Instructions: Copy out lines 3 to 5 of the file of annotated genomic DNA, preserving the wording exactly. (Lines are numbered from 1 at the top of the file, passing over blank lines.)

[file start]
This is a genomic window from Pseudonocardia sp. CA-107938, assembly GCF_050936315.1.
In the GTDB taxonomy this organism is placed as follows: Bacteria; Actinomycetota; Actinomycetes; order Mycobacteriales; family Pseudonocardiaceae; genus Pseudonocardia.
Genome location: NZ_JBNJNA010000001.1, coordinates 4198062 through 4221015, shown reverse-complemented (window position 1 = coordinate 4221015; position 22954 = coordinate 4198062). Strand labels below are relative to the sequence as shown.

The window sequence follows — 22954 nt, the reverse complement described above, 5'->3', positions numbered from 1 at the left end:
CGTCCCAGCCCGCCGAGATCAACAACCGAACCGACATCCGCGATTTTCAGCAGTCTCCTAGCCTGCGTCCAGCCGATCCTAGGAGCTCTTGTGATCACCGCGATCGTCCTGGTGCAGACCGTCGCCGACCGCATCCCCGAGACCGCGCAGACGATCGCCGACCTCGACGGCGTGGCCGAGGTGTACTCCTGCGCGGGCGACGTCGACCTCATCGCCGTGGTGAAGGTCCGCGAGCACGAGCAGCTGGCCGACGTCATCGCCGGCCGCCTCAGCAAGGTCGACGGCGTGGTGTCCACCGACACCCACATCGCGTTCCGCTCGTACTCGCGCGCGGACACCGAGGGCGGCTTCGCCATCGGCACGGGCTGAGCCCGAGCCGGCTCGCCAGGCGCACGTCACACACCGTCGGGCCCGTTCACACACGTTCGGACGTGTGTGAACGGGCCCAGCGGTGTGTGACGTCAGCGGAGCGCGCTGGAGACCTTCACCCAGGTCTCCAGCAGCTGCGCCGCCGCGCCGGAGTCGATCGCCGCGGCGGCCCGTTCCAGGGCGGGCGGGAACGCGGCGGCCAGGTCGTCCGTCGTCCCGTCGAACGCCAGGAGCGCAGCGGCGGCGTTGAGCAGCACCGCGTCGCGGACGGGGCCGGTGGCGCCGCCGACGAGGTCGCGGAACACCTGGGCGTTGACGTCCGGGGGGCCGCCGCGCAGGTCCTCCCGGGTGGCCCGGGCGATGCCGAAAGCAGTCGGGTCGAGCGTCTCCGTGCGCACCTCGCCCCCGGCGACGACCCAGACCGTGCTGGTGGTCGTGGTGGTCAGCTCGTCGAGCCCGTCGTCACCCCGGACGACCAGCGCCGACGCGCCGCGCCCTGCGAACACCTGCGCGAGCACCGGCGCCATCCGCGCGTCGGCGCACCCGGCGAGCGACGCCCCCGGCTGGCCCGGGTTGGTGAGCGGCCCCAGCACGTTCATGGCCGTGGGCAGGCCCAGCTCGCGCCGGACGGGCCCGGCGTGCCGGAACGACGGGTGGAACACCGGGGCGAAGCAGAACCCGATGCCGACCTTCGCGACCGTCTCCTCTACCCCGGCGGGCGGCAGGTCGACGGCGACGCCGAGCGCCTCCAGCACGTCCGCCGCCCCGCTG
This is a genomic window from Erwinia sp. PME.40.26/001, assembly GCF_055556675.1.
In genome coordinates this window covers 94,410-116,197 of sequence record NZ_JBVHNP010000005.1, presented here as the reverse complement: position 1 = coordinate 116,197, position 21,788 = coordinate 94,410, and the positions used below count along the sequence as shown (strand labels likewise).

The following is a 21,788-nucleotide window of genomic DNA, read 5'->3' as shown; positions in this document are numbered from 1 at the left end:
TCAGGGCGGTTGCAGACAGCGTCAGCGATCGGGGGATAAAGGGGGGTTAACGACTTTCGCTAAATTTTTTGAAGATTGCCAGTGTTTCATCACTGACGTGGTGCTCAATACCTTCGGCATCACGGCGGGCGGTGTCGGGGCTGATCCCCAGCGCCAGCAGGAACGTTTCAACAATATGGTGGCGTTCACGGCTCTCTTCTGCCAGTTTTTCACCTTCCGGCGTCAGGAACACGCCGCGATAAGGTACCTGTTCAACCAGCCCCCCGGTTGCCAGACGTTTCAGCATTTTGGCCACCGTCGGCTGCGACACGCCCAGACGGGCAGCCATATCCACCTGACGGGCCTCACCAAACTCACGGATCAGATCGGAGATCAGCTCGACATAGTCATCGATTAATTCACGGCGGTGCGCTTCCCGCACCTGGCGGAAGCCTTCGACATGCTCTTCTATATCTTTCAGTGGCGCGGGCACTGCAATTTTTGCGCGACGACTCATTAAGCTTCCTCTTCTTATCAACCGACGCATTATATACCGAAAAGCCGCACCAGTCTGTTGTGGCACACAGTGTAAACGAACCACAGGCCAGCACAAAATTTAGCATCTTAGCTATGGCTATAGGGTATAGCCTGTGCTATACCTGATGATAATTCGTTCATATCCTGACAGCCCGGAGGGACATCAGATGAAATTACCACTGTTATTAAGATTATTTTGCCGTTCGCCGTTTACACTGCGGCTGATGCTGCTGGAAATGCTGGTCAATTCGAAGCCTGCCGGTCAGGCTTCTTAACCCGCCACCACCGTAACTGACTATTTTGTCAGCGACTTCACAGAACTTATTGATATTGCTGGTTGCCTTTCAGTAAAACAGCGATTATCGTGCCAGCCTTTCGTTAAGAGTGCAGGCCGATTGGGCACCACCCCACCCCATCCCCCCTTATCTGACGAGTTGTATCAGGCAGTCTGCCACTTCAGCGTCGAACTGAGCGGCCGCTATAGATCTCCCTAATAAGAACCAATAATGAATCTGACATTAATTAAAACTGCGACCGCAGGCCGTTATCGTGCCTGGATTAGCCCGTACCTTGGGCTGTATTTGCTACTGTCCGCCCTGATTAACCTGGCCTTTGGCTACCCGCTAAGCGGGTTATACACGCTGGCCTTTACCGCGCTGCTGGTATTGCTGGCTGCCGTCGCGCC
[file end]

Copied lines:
Genome location: NZ_JBNJNA010000001.1, coordinates 4198062 through 4221015, shown reverse-complemented (window position 1 = coordinate 4221015; position 22954 = coordinate 4198062). Strand labels below are relative to the sequence as shown.

The window sequence follows — 22954 nt, the reverse complement described above, 5'->3', positions numbered from 1 at the left end:
CGTCCCAGCCCGCCGAGATCAACAACCGAACCGACATCCGCGATTTTCAGCAGTCTCCTAGCCTGCGTCCAGCCGATCCTAGGAGCTCTTGTGATCACCGCGATCGTCCTGGTGCAGACCGTCGCCGACCGCATCCCCGAGACCGCGCAGACGATCGCCGACCTCGACGGCGTGGCCGAGGTGTACTCCTGCGCGGGCGACGTCGACCTCATCGCCGTGGTGAAGGTCCGCGAGCACGAGCAGCTGGCCGACGTCATCGCCGGCCGCCTCAGCAAGGTCGACGGCGTGGTGTCCACCGACACCCACATCGCGTTCCGCTCGTACTCGCGCGCGGACACCGAGGGCGGCTTCGCCATCGGCACGGGCTGAGCCCGAGCCGGCTCGCCAGGCGCACGTCACACACCGTCGGGCCCGTTCACACACGTTCGGACGTGTGTGAACGGGCCCAGCGGTGTGTGACGTCAGCGGAGCGCGCTGGAGACCTTCACCCAGGTCTCCAGCAGCTGCGCCGCCGCGCCGGAGTCGATCGCCGCGGCGGCCCGTTCCAGGGCGGGCGGGAACGCGGCGGCCAGGTCGTCCGTCGTCCCGTCGAACGCCAGGAGCGCAGCGGCGGCGTTGAGCAGCACCGCGTCGCGGACGGGGCCGGTGGCGCCGCCGACGAGGTCGCGGAACACCTGGGCGTTGACGTCCGGGGGGCCGCCGCGCAGGTCCTCCCGGGTGGCCCGGGCGATGCCGAAAGCAGTCGGGTCGAGCGTCTCCGTGCGCACCTCGCCCCCGGCGACGACCCAGACCGTGCTGGTGGTCGTGGTGGTCAGCTCGTCGAGCCCGTCGTCACCCCGGACGACCAGCGCCGACGCGCCGCGCCCTGCGAACACCTGCGCGAGCACCGGCGCCATCCGCGCGTCGGCGCACCCGGCGAGCGACGCCCCCGGCTGGCCCGGGTTGGTGAGCGGCCCCAGCACGTTCATGGCCGTGGGCAGGCCCAGCTCGCGCCGGACGGGCCCGGCGTGCCGGAACGACGGGTGGAACACCGGGGCGAAGCAGAACCCGATGCCGACCTTCGCGACCGTCTCCTCTACCCCGGCGGGCGGCAGGTCGACGGCGACGCCGAGCGCCTCCAGCACGTCCGCCGCCCCGCTG